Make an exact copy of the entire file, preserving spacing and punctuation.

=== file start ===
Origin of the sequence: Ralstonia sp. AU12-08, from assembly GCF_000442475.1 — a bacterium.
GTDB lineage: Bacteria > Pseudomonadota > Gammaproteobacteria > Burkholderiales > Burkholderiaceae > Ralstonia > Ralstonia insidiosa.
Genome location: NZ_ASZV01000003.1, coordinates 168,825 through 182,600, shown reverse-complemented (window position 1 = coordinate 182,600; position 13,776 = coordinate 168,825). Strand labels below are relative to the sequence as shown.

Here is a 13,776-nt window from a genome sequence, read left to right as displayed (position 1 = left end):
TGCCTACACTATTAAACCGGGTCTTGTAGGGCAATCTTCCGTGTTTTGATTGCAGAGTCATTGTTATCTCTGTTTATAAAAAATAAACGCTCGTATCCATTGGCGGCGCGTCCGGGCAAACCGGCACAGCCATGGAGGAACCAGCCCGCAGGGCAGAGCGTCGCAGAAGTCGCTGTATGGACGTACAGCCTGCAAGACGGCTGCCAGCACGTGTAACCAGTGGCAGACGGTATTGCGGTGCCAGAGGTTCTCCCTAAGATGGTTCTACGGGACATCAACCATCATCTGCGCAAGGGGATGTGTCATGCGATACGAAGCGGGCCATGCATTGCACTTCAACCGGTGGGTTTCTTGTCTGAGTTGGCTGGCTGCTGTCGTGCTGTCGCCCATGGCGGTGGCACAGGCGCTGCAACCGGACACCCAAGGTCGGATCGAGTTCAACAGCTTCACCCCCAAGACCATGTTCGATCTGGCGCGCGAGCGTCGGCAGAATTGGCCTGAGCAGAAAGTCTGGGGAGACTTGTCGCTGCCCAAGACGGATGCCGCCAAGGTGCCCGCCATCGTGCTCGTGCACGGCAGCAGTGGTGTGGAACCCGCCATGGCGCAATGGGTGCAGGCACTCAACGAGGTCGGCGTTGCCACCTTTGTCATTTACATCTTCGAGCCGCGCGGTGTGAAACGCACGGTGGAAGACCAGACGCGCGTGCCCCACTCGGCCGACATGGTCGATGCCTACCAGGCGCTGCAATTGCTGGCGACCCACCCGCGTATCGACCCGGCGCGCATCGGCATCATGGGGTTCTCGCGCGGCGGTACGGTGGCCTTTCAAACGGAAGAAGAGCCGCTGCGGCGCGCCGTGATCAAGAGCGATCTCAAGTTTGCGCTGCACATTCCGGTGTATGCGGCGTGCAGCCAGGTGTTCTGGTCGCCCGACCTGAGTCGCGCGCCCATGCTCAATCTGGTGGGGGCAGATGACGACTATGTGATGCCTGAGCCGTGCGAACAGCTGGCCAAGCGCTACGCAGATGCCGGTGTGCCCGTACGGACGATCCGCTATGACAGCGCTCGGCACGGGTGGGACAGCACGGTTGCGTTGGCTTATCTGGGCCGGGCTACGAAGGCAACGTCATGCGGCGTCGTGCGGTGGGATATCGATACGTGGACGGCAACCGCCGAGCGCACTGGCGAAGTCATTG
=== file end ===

Origin of the sequence: Ralstonia sp. AU12-08, from assembly GCF_000442475.1 — a bacterium.
GTDB lineage: Bacteria > Pseudomonadota > Gammaproteobacteria > Burkholderiales > Burkholderiaceae > Ralstonia > Ralstonia insidiosa.
Genome location: NZ_ASZV01000003.1, coordinates 168,825 through 182,600, shown reverse-complemented (window position 1 = coordinate 182,600; position 13,776 = coordinate 168,825). Strand labels below are relative to the sequence as shown.

Here is a 13,776-nt window from a genome sequence, read left to right as displayed (position 1 = left end):
TGCCTACACTATTAAACCGGGTCTTGTAGGGCAATCTTCCGTGTTTTGATTGCAGAGTCATTGTTATCTCTGTTTATAAAAAATAAACGCTCGTATCCATTGGCGGCGCGTCCGGGCAAACCGGCACAGCCATGGAGGAACCAGCCCGCAGGGCAGAGCGTCGCAGAAGTCGCTGTATGGACGTACAGCCTGCAAGACGGCTGCCAGCACGTGTAACCAGTGGCAGACGGTATTGCGGTGCCAGAGGTTCTCCCTAAGATGGTTCTACGGGACATCAACCATCATCTGCGCAAGGGGATGTGTCATGCGATACGAAGCGGGCCATGCATTGCACTTCAACCGGTGGGTTTCTTGTCTGAGTTGGCTGGCTGCTGTCGTGCTGTCGCCCATGGCGGTGGCACAGGCGCTGCAACCGGACACCCAAGGTCGGATCGAGTTCAACAGCTTCACCCCCAAGACCATGTTCGATCTGGCGCGCGAGCGTCGGCAGAATTGGCCTGAGCAGAAAGTCTGGGGAGACTTGTCGCTGCCCAAGACGGATGCCGCCAAGGTGCCCGCCATCGTGCTCGTGCACGGCAGCAGTGGTGTGGAACCCGCCATGGCGCAATGGGTGCAGGCACTCAACGAGGTCGGCGTTGCCACCTTTGTCATTTACATCTTCGAGCCGCGCGGTGTGAAACGCACGGTGGAAGACCAGACGCGCGTGCCCCACTCGGCCGACATGGTCGATGCCTACCAGGCGCTGCAATTGCTGGCGACCCACCCGCGTATCGACCCGGCGCGCATCGGCATCATGGGGTTCTCGCGCGGCGGTACGGTGGCCTTTCAAACGGAAGAAGAGCCGCTGCGGCGCGCCGTGATCAAGAGCGATCTCAAGTTTGCGCTGCACATTCCGGTGTATGCGGCGTGCAGCCAGGTGTTCTGGTCGCCCGACCTGAGTCGCGCGCCCATGCTCAATCTGGTGGGGGCAGATGACGACTATGTGATGCCTGAGCCGTGCGAACAGCTGGCCAAGCGCTACGCAGATGCCGGTGTGCCCGTACGGACGATCCGCTATGACAGCGCTCGGCACGGGTGGGACAGCACGGTTGCGTTGGCTTATCTGGGCCGGGCTACGAAGGCAACGTCATGCGGCGTCGTGCGGTGGGATATCGATACGTGGACGGCAACCGCCGAGCGCACTGGCGAAGTCATTG